Libel case of Mohammad Asghar and Abdul Mujahid adjourned
A libel case brought by a Conservative assembly member has been adjourned and is unlikely to resume until next year.
Mohammad Asghar, AM for South Wales East, and Abdul Mujahid are taking the action against five men from Newport.
They claim the men, who deny libel, made false statements in a newsletter and a dossier.
It is alleged the claims include suggestions Mr Asghar was involved in money laundering and other criminality - something he denies.
The five respondents - Manzoor Ahmad, Farzand Ali, Shokat Bhutt, Mohammad Ali Hayat and Javed Javed - all deny libel.
Yesterday, William Bennett, who is representing Mr Asghar and Mr Mujahid, told the High Court hearing in Newport that the five respondents wanted to take over the running of the Jamia and Al Noor mosques from Mr Mujahid.
Mr Bennett said this amounted to a "coup d'etat" and that Mr Mujahid had been involved with the mosques for more than 20 years.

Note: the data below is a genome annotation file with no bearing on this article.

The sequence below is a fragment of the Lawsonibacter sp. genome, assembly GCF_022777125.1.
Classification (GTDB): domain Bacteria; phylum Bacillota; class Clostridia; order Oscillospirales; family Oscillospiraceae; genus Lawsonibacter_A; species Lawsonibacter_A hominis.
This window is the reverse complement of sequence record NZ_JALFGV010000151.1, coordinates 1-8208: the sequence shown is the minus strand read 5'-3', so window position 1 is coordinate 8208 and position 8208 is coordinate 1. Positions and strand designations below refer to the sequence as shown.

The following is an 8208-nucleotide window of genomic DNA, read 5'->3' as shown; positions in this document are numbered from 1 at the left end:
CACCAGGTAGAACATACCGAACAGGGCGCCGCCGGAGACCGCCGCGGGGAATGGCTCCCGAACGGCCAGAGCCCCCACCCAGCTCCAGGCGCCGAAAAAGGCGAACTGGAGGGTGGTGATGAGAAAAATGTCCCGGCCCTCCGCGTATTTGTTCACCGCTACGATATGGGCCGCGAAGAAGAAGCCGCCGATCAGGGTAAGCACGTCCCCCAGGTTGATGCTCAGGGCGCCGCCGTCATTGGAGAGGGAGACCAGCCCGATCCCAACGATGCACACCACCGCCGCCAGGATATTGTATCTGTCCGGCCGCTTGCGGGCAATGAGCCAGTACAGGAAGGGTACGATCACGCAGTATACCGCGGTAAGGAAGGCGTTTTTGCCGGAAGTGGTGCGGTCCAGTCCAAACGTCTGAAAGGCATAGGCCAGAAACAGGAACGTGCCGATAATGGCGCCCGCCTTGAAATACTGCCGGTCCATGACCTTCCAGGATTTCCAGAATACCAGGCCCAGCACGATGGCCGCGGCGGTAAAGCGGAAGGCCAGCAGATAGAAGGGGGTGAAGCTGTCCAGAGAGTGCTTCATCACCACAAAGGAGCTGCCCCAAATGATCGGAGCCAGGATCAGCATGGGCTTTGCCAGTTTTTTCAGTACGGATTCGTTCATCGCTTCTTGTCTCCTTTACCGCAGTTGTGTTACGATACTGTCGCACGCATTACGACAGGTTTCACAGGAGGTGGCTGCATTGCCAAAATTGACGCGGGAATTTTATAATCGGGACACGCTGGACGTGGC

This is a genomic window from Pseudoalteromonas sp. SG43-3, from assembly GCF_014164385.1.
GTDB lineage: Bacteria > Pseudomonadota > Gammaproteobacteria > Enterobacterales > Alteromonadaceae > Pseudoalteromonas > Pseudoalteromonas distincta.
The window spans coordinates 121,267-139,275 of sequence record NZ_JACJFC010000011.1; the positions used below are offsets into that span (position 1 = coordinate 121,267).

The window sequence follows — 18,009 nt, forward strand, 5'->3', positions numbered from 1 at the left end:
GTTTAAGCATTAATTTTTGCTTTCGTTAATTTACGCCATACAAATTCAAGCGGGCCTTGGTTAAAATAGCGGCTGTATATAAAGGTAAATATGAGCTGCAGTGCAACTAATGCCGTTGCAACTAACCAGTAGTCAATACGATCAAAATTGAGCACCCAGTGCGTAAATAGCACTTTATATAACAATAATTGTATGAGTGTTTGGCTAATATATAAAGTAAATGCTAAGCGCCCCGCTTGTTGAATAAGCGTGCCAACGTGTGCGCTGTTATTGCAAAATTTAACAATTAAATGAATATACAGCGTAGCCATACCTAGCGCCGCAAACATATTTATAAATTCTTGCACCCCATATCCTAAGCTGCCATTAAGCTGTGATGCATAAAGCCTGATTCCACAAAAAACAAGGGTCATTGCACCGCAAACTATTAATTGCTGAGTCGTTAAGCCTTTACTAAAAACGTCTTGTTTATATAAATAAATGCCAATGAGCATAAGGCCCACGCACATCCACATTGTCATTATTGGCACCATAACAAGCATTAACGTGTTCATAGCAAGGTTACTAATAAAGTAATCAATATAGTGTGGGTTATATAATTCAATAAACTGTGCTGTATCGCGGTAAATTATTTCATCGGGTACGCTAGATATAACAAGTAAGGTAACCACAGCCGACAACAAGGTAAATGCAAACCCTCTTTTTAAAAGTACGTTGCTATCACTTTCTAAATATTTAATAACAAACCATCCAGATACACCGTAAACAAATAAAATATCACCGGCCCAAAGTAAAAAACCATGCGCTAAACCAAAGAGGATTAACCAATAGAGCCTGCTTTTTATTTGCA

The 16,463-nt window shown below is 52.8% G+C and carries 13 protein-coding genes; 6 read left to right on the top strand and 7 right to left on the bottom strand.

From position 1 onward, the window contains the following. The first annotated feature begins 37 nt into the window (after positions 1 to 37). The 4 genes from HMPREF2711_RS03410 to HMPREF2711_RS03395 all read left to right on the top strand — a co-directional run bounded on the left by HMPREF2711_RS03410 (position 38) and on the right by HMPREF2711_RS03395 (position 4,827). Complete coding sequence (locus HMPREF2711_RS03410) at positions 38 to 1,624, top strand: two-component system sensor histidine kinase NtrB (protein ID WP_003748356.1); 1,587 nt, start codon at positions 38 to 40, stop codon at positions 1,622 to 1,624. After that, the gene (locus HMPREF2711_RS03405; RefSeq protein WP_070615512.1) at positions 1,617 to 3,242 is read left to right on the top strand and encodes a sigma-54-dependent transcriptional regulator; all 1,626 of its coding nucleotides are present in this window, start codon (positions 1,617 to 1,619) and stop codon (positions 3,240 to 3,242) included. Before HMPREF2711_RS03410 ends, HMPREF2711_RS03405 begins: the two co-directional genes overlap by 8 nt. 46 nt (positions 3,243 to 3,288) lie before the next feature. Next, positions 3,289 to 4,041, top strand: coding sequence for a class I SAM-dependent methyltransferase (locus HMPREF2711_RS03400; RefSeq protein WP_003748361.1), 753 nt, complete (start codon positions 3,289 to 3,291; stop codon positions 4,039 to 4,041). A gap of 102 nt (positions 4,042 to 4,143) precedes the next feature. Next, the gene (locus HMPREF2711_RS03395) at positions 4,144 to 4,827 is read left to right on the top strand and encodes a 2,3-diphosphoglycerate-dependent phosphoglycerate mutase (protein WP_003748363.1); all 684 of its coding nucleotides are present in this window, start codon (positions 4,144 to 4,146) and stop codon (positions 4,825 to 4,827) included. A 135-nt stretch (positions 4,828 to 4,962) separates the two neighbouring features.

The hearing was told Mr Asghar had tried to act as a mediator in the dispute, but the five then turned against him.
Mr Bennett said there followed a "concerted policy" from the five to "attack" Mr Asghar and Mr Mujahid "as much as possible".
A newsletter containing allegations was distributed at a meeting of Muslims in Newport, he said.
A "dossier" of allegations, he added, was handed to assembly Conservative group leader Andrew RT Davies as part of their broader effort to "denigrate" the men.
Mr Bennett said this was done because Mr Asghar was, as a politician, "vulnerable to public attack".
On Tuesday, the judge Mr Justice Jeremy Baker said he had received a medical note from one of the respondents, Mohammad Ali Hayat, who is representing himself.
The note stated that Mr Hayat would not be able to return to proceedings this week.
Mr Justice Baker said the case would therefore be adjourned until he and the parties' legal representatives were next available.
Mr Justice Baker said he will not be available until December at the earliest.
David Leathley, who is representing Shokat Bhutt, indicated he may not be available in December, meaning the trial will probably not resume until 2015.
A transcript of proceedings so far will now be produced.
The respondents have not yet been cross-examined.
Earlier this year, Mr Asghar and Mr Mujahid were awarded £270,000 in damages from an Urdu newspaper and two of its staff.
Last week the judge told the court that, under the procedures relating to defamation cases, it will not be possible for the two men to receive further damages if they win this case because the allegations are the same.
Whichever party loses the case is likely to be liable for costs worth tens of thousands of pounds.